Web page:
Update: Yemen has deployed hundreds more troops to capture al-Alwaki.
Wanted, dead or alive: A Judge in Yemen has ordered Cleric Anwar al-Awlaki and a relative arrested "by any means" to face terrorism charges in connection with the killing of French engineer Jacques Spagnolo last month. The order was issued as hearings got underway in the trial of a third man accused of the murder. [More...]
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The news is filled with a terror scare today from two packages with explosives headed to synagogues in the U.S from Yemen. President Obama says it sounds like al Qaida Arab Peninsula. (AQAP.) The Guardian reports cleric Anwar al-Awlaki may be behind it.
I'm just getting to the news so I don't have any thoughts on it yet. Here's a thread to discuss it.
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Last week, there were other raids. They didn't kill any al Qaeda members, just a 65 year old man and two women. From the Yemen Observer:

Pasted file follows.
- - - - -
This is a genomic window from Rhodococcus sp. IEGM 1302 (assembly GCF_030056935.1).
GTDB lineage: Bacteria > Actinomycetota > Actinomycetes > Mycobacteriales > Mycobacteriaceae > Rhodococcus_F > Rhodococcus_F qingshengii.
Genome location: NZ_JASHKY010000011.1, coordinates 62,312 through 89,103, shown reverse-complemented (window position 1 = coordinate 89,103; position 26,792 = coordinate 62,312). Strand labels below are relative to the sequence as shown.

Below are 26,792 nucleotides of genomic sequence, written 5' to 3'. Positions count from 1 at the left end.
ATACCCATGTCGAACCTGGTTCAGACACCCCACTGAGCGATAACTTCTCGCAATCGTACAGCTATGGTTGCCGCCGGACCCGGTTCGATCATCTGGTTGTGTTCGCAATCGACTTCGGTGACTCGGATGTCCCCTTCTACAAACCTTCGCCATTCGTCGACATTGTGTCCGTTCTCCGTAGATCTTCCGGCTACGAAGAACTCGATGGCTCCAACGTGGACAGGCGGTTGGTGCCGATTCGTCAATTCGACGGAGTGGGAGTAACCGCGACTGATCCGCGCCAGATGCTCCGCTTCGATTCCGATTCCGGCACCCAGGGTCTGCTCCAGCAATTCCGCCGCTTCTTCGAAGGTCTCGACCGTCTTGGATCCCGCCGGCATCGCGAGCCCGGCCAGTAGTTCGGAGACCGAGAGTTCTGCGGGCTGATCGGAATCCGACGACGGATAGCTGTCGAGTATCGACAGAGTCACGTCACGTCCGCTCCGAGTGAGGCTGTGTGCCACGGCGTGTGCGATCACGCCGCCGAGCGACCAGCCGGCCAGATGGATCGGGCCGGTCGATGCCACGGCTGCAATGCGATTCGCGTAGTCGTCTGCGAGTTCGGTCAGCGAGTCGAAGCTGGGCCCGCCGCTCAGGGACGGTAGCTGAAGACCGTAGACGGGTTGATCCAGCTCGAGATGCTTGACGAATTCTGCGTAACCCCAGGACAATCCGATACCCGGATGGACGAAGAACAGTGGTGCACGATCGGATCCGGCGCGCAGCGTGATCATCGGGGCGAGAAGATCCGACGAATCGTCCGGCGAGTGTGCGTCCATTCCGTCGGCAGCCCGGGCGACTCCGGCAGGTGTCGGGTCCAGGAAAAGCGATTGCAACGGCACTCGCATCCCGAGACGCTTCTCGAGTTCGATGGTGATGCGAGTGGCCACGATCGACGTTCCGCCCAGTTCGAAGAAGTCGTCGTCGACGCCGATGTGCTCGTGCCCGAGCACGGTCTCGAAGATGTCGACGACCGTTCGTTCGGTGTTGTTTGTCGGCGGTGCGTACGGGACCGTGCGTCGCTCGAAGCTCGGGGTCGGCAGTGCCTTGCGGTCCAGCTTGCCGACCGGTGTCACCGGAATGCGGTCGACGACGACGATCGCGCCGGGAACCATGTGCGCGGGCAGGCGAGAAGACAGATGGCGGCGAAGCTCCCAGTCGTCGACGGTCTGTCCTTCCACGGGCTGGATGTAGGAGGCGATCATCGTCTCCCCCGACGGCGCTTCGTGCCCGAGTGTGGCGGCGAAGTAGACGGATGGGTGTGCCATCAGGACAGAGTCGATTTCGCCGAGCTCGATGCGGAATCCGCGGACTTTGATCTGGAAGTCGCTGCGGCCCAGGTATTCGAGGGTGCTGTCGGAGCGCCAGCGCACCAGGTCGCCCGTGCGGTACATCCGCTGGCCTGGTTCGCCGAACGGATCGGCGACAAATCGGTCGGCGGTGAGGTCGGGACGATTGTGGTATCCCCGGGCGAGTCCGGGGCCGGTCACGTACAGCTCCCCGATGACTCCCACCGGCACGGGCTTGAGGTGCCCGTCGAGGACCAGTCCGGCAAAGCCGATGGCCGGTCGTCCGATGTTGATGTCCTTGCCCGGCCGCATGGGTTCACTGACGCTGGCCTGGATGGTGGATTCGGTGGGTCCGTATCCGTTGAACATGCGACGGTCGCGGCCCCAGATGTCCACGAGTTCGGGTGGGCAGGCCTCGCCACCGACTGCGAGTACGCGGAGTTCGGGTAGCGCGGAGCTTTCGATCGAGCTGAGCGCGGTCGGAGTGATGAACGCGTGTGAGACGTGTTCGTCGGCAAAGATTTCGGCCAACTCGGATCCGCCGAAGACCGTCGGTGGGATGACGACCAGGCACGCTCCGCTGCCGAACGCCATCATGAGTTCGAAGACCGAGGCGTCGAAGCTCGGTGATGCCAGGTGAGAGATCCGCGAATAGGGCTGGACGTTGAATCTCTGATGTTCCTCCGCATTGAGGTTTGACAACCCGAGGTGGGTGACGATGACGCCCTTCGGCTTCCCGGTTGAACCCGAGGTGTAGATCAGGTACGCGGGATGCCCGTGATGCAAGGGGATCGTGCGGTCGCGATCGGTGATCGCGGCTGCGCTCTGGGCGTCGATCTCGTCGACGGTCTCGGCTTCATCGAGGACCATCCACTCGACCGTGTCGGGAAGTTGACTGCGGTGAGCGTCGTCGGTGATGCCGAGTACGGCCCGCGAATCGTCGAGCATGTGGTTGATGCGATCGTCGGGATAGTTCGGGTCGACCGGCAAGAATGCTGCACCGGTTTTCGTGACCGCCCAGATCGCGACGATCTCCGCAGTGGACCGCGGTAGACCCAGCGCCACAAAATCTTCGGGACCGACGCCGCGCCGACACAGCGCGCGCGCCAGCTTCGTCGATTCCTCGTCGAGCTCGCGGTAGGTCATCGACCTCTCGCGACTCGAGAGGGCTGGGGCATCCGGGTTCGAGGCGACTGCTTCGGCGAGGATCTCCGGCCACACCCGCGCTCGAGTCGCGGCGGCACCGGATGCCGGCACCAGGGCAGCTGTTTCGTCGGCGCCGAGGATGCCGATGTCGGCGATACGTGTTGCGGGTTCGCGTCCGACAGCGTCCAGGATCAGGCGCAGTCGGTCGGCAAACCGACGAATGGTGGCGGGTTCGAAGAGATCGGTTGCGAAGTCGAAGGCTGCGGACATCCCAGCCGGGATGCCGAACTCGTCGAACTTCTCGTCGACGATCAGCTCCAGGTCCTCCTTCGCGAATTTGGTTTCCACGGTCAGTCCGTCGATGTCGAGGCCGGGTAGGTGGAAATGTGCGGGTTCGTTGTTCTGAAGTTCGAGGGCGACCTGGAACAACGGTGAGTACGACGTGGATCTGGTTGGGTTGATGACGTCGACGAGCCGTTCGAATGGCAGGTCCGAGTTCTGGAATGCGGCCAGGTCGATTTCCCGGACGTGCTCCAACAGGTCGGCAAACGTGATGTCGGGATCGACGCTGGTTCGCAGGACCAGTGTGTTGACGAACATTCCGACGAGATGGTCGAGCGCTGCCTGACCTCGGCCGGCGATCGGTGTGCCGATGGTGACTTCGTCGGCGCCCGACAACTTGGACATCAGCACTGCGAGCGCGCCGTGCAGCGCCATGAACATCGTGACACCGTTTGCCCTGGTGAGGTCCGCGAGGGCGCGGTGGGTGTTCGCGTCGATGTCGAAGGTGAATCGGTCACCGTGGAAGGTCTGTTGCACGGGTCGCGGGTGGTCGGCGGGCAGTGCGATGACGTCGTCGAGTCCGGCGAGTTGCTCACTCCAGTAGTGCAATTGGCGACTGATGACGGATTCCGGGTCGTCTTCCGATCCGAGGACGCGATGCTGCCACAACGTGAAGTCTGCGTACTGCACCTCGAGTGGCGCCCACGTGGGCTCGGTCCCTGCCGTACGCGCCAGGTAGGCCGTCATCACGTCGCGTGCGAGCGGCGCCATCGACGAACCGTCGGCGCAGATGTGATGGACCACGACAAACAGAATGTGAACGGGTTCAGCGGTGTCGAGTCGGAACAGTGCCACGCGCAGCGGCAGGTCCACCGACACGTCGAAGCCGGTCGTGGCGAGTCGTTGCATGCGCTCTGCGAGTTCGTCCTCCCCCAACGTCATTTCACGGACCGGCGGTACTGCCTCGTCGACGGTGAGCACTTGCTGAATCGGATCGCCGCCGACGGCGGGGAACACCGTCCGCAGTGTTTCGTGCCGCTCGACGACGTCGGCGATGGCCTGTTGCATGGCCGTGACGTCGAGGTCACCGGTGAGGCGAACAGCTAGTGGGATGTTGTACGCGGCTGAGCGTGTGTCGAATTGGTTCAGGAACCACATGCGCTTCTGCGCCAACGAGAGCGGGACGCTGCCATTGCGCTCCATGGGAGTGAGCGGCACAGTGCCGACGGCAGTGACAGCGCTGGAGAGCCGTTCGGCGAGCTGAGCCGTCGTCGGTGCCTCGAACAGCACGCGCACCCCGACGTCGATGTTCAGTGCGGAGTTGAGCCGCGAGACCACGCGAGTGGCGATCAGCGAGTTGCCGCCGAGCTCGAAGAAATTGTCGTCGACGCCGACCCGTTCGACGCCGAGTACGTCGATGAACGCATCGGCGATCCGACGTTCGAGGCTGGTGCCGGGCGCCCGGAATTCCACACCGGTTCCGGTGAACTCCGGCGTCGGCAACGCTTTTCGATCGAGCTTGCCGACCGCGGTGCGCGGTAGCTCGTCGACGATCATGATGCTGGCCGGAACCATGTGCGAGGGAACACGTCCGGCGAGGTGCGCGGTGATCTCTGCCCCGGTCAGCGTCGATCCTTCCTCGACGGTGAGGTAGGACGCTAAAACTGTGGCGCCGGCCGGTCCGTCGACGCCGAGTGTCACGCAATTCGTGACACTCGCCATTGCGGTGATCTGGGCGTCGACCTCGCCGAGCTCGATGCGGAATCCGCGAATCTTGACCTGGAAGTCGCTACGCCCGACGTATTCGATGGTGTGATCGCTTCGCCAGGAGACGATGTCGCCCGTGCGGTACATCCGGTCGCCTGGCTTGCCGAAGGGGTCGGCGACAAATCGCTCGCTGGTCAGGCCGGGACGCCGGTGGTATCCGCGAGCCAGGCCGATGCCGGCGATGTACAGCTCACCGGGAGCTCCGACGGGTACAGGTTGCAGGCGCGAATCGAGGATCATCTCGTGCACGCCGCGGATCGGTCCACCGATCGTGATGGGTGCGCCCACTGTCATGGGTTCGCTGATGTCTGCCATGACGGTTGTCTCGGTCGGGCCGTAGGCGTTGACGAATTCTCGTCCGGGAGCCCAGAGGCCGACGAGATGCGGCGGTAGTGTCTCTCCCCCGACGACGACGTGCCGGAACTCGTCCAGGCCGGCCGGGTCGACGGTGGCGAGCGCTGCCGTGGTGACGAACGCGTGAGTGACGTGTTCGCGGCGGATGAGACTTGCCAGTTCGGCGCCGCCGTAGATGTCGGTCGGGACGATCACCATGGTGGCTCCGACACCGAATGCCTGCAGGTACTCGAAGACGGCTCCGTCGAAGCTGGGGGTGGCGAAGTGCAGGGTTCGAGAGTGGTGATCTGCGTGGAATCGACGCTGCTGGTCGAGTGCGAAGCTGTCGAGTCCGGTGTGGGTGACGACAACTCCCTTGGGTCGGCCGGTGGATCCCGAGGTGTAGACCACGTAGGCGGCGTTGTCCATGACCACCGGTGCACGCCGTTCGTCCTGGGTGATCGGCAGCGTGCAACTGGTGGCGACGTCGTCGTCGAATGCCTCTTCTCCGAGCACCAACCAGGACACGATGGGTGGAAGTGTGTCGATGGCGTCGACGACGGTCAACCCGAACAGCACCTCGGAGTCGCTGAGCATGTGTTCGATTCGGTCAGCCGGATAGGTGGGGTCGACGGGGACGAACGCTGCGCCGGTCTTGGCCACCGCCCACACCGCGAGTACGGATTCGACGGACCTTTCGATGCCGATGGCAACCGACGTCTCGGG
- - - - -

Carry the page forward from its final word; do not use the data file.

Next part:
Yemeni warplanes launched strikes in the Modia district of Abyan province on Tuesday, targeting locations believed to be home to al-Qaeda commander Abdul Munem al-Fahtani, according to the defense ministry website.
“The raids at Thaooba area, Modia district, killed a 65-year-old man and two women. No al-Qaeda members were killed,” a security official told Yemen Observer on a condition of anonymity.
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In the Sunday Times: a feature article on the Obama administration’s "shadow war against Al Qaeda and its allies."
In roughly a dozen countries — from the deserts of North Africa, to the mountains of Pakistan, to former Soviet republics crippled by ethnic and religious strife — the United States has significantly increased military and intelligence operations, pursuing the enemy using robotic drones and commando teams, paying contractors to spy and training local operatives to chase terrorists.